The Blue Zones: A Recipe for Brain Health and Longevity, Part 4: Nicoya Peninsula, Costa Rica
The Blue Zone regions share common lifestyle factors that add up to the perfect recipe for longevity and health, including brain health. In part 4 of this article series, we travel to the Blue Zone region of Nicoya Peninsula, Costa Rica, to learn how they incorporate diet, stress reduction, sense of purpose and connection, and physical activity into their daily lives. We also take a look at how we all can enjoy longer, happier lives (and better brain health) by taking cues from their lifestyle and applying it to our own.
Nicoya Peninsula, Costa Rica
The Nicoya Peninsula lies on the Pacific coast of Costa Rica in Central America. This largely mountainous region is covered in tropical forests. This 80-mile peninsula is home to one of the longest-lived populations in the world, with the second-highest concentration of male centenarians. Here, compared to the rest of Costa Rica, there are more hours of sunlight on average during the year, it is hotter and drier, and the water is sourced from the peninsula’s limestone bedrock.
The plant rich Nicoyan diet is plentiful in squash, beans, and homemade corn tortillas. These foods are abundant in Central American agriculture, so are produced locally. Local tropical fruits abundant in antioxidants, including vitamin C, grow in backyard gardens. Here, oranges and bell peppers can be a great source of vitamin C. Home-grown corn is dried, soaked in water with lime, and ground to make tortillas that are served with beans and squash. This combo is rich in calcium, protein, vitamin B6, and complex carbohydrates – a cardiovascular powerhouse.
The water here is very hard, meaning it contains more calcium and magnesium than other parts of the country, and paired with vitamin D made from time in the sun, contributes to stronger bones, and lower rates of heart disease and cancer.
The Nicoyan lifestyle has kept them relatively free of stress. Despite being poor by modern standards, they tend to believe that a higher power (God) is looking out for them. Traditional living typically means there is no entertainment from television. Instead Nicoyans mindfully enjoy simple pleasures, like socializing or enjoying an orange in the shade on a hot day. They get to bed early and sleep for seven to nine hours each night. As one woman put it in Buettner’s book, “We stay busy enough to keep the Devil away, but not so much that we get stressed.”1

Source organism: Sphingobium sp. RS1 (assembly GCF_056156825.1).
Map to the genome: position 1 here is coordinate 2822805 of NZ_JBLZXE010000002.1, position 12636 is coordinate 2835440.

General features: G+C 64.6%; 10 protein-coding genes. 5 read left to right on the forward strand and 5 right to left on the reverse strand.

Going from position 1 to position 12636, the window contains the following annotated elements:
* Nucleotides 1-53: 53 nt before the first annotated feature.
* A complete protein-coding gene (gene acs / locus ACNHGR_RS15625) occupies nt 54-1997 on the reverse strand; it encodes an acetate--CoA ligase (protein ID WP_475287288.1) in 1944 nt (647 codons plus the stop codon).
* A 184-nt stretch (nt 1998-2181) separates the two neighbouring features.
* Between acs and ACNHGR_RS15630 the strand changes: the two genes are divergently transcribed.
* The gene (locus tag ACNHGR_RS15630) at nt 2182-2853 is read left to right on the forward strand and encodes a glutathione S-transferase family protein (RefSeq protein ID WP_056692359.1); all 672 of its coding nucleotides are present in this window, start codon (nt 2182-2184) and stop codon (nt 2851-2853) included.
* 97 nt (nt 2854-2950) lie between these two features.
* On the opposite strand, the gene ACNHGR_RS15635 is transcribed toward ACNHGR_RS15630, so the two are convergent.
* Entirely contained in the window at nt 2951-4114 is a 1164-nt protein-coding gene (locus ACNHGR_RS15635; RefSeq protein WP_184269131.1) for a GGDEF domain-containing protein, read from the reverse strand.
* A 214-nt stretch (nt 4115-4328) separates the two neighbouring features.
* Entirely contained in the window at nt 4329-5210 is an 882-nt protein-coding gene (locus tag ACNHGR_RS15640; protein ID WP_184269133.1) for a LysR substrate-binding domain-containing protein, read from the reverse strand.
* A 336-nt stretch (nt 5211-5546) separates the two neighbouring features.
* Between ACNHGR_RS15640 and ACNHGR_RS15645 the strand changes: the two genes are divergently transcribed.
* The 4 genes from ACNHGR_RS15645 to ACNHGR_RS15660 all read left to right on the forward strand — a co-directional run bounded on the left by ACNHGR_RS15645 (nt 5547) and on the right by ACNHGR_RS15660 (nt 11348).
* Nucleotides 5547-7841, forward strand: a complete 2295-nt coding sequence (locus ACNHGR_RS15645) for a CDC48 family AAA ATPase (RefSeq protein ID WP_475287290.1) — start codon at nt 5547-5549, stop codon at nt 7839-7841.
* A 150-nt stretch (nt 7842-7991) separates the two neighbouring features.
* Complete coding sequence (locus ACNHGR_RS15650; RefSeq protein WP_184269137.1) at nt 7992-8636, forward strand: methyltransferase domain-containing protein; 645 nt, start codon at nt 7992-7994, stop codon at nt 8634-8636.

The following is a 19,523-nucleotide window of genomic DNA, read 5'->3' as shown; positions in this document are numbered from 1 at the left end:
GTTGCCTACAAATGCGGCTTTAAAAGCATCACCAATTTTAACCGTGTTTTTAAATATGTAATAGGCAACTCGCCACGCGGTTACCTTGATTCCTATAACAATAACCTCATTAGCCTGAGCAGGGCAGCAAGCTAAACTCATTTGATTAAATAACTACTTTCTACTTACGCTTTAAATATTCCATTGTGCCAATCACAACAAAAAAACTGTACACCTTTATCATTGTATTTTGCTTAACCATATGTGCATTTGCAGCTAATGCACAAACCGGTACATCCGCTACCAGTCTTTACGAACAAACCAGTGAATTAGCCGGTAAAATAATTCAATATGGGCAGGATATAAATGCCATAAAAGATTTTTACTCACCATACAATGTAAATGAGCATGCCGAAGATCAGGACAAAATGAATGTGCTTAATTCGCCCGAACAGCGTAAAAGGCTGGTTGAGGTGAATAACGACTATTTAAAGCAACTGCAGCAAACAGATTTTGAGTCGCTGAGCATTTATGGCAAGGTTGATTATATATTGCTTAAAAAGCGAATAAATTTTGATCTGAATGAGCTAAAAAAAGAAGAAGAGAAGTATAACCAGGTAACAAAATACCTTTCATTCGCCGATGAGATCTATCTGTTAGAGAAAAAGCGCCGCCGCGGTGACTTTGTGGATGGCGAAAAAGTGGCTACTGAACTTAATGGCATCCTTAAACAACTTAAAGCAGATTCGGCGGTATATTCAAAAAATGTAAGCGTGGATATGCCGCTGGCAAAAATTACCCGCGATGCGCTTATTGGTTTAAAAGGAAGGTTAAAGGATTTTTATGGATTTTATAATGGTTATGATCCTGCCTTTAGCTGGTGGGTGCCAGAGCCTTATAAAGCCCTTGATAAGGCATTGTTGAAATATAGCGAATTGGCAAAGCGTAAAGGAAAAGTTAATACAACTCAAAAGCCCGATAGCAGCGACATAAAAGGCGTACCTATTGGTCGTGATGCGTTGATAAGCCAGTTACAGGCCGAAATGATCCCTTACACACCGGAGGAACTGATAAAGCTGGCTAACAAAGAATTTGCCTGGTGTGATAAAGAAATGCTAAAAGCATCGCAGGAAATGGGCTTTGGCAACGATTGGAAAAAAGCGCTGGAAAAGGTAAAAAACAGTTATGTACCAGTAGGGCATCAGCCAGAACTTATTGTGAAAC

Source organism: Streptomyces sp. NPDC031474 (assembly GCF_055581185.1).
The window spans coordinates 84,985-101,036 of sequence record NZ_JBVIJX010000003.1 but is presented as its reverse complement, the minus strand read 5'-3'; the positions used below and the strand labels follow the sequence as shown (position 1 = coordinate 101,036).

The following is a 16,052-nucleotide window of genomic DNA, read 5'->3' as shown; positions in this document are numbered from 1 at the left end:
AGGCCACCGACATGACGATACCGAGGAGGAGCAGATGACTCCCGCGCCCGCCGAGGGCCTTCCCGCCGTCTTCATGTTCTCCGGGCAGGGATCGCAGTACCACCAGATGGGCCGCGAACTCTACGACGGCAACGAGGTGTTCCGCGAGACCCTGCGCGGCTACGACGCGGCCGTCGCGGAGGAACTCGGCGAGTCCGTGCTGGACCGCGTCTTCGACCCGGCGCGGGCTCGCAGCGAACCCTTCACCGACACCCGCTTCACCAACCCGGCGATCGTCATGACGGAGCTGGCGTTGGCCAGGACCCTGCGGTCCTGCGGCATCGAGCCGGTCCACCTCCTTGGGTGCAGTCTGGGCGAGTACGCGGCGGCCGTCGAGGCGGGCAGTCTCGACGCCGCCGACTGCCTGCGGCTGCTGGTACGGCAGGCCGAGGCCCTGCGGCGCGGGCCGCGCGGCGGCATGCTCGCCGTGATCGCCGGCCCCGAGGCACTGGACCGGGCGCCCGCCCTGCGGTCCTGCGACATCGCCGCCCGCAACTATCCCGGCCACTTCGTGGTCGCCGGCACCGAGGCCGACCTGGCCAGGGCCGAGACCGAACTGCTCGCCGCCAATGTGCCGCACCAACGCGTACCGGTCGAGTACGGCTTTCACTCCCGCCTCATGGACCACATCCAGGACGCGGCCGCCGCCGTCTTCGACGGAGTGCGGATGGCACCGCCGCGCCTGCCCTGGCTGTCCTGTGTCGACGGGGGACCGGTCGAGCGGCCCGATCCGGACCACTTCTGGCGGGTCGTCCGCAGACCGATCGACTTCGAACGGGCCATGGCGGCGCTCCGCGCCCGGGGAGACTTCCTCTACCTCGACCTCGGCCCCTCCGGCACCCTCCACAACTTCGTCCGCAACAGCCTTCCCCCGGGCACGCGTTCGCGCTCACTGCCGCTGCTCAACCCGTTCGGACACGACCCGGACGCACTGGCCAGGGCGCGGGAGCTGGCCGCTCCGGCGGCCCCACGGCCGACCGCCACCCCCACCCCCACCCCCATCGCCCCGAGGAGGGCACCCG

Sense of Purpose and Connection
One common trait of the Nicoyan residents over 90 is that they feel a strong sense of service to others. Nicoyans are devoted to their family, and many generations tend to live together. For example, in his book, The Blue Zones, Dan Buettner tells the story of a 101-year-old man who still takes a bus to the market each week and cooks the same soup for his family. He takes pride and feels purposeful by providing this meal for his family each week. This sense of purpose is called plan de vida and appears to be an important part of why Nicoyans achieve longevity.1
Nicoyans tend to find joy in the physical nature of their work and everyday chores. Traditionally, the men are farmers, waking early to head into the fields for an active day of work. Visiting neighbors in some areas means a 2.5 hour walk followed by socialization over a meal. Similarly to other Blue Zones, the environment and lifestyle encourage moderate, regular physical activity.
Take a Cue from Nicoyans
The home-grown Nicoyan diet is plentiful in locally grown and nutrient rich plant foods, like squash, corn, beans and fruit. With plenty of sunshine and uniquely mineral-rich water, their nutrient intake is highly supportive of strong cardiovascular, bone, and brain health. Having a plan de vida, regular physical activity, and low perceived stress are fundamental aspects of Nicoyan culture that provide for longevity with physical and cognitive health.
Read parts 1-3 of this series, where we travel to Ikaria, Greece, Sardinia, Italy and Loma Linda, USA.
1. Buettner, D. The Blue Zones: 9 lessons for living longer from the people who’ve lived the longest. (National Geographic Society, 2012).